This is your I.B. English course. Throughout the course, you are expected to read and analyze 10 major works (aka novels), and write a variety of essays/responses. The final exam includes not only writing but also oral presentations.
Group 2: Language Acquisition
This is your I.B. foreign language course. It is equivalent to a 4th or 5th year foreign language course. The final exam is a combination of oral presentations and essays which ask you to produce various types of formal and informal writing.
Group 3: Individuals and Societies
This is your I.B. history/social sciences course. There are a variety of choices, so I won’t go into all of them. Expect college-level textbooks and frequent essays.
Group 4: Experimental Sciences
This is your I.B. science course. Most likely you will have a choice between Chemistry, Biology, and Physics. Expect college-level textbooks, frequent research essays, and research projects that you design and implement.
Group 5: Mathematics
This is your I.B. Math course. At SL, this course is a combination of second-year algebra, trigonometry, geometry, statistics, and introduction to calculus.
Group 6: The Arts
This is your I.B. elective course. Depending on what’s offered at your school, you can take an I.B. music, theater, visual arts, or film course. Throughout the course, expect projects along with maintaining a portfolio of relevant work.
If your school does not offer these courses (this was my situation), you can substitute a Group 6 course with an I.B. course from any other group.
At this point, you’re probably thinking, “Wow, that sure sounds like a lot of work. Is this really…”
Creativity, Action, Service (CAS)
Ah yes, CAS, the ‘get your nose out of a book and do stuff’ part of I.B. In short, CAS requires you to do (and document) 150 hours of activity. How does it all break down? Let’s take a look.
Creativity (50 hours): These are your creative endeavors, such as playing music, painting, writing short stories, etc. It’s a fairly open-ended subject, so you’ll need to get approval from your school’s I.B. coordinator before starting your hours.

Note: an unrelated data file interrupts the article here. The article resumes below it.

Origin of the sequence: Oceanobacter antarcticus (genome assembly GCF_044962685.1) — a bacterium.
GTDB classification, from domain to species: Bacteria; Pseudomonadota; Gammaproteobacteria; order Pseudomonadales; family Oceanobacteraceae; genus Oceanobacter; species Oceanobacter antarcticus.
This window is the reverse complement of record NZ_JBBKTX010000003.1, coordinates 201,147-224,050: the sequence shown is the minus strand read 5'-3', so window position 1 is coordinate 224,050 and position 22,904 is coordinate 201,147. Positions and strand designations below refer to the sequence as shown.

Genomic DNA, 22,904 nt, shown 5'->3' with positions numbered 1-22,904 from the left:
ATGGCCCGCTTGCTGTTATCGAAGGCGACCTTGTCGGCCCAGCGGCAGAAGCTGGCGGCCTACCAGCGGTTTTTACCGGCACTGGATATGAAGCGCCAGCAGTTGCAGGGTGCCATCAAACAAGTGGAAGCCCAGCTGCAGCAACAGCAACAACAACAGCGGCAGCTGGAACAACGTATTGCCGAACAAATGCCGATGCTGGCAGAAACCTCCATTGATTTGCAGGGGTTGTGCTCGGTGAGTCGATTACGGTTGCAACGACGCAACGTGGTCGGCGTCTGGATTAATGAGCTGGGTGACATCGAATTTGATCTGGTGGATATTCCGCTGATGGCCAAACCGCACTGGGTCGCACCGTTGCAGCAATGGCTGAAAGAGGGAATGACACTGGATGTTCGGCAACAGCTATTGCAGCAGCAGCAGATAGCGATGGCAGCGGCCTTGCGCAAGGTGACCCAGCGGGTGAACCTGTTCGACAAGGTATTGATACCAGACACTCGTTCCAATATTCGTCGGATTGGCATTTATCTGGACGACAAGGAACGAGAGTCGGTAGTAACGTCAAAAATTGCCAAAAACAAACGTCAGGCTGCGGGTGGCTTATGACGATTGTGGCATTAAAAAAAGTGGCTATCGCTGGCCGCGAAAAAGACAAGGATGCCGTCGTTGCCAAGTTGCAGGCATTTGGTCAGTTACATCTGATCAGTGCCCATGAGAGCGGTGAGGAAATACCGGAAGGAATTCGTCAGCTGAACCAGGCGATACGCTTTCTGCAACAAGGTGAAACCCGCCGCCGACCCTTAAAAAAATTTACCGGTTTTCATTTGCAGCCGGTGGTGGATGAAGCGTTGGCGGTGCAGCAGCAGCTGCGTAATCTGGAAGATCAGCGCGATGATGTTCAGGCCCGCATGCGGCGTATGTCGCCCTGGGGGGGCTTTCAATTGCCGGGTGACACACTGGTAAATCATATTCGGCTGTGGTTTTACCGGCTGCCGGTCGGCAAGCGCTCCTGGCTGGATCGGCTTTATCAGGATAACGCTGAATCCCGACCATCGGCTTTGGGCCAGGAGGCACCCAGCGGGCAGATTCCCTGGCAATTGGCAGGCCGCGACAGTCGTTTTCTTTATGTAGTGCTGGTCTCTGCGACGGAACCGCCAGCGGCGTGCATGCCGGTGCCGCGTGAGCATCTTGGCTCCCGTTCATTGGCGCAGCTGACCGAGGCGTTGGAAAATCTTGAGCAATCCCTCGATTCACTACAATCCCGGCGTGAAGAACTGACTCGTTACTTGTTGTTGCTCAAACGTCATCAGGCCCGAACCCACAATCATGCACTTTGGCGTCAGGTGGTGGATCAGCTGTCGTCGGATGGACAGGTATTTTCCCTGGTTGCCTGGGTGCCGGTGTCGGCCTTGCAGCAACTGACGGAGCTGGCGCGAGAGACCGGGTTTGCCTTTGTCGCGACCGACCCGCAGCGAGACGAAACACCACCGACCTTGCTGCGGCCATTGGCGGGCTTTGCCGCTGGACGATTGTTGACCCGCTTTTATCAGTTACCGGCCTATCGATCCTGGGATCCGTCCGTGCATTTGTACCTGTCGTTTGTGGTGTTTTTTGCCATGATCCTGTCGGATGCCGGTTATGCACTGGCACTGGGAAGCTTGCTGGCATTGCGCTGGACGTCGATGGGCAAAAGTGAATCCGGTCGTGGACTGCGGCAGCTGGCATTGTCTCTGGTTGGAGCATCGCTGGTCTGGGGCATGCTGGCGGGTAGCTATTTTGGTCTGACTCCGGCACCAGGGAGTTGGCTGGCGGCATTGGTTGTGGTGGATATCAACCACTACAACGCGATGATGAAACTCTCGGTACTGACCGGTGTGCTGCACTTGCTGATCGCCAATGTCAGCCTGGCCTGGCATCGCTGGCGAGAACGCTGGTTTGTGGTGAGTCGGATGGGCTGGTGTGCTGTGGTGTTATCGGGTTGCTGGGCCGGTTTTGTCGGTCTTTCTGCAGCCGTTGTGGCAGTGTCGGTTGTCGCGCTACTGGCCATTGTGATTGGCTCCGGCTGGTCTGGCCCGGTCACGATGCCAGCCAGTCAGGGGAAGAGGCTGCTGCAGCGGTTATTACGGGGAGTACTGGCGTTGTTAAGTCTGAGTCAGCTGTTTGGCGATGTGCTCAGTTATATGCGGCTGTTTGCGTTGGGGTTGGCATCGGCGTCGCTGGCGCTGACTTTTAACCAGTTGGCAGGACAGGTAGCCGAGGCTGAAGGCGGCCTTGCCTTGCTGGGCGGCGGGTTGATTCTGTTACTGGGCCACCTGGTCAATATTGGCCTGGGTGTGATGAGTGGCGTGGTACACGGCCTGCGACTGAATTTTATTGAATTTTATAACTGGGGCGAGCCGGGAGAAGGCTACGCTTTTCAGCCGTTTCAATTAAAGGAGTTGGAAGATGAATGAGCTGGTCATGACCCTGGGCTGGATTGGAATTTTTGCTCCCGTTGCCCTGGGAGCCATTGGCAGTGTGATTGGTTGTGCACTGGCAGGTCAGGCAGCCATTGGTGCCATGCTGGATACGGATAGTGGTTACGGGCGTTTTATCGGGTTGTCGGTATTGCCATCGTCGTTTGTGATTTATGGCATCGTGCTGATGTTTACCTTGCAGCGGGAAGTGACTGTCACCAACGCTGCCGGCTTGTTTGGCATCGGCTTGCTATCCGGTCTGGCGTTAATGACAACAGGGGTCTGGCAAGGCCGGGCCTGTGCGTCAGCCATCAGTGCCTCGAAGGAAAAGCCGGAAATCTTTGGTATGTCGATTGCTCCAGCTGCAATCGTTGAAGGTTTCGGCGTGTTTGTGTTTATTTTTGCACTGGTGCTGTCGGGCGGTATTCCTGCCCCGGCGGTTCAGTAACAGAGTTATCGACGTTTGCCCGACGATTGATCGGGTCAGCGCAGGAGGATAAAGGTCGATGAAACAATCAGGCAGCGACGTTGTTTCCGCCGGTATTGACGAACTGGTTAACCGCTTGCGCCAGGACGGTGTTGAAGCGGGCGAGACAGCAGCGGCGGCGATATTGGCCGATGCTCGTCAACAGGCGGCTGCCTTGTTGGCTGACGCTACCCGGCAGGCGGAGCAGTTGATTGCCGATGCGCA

Action (50 hours): Things are going to get physical. Play a sport? That takes care of your 50 hours. Anything else? See your I.B. coordinator for guidance.
Service (50 hours): As the name implies, it’s time to get out there and help your community. If I had to do it all over again, I’d go straight to my local food bank and volunteer. Seriously, food banks are a great way to help people. So does organizing a blood drive at your school.
Remember when I wrote earlier that I.B. begins the second your sophomore year ends? You see, the moment summer break before junior year starts, you can begin working on CAS hours. Though filling up your usually lazy summer days this way may not seem too appealing, trust me on this one. Get your CAS hours done ASAP.
Extended Essay (EE)
Every I.B. class requires a ton of writing, yet I.B. has one more big curve ball to throw at you. The EE is a 4,000-word research essay based on a topic from one of your Group 1-6 courses. Just like in college, your teachers are ‘hands off’ as you work on this essay. Even so, you do get support from your I.B. coordinator, who provides guidance throughout the research, writing, and editing process.
Theory of Knowledge (ToK)
A long time ago philosophers like Socrates and Plato sat around all day and talked about life, the universe, and everything. In Theory of Knowledge you’re basically doing the same thing. Throughout your senior year, you get to sit with all the other I.B. students (and most likely your I.B. coordinator) and discuss the ‘big questions.’
Yes, there are a few papers to write, and a mandatory presentation. Yet considering everything else you’re required to do in I.B., ToK is small potatoes. And if your teacher’s into it, it can be a pretty fun class.
Part II: How hard is the I.B. Diploma Programme?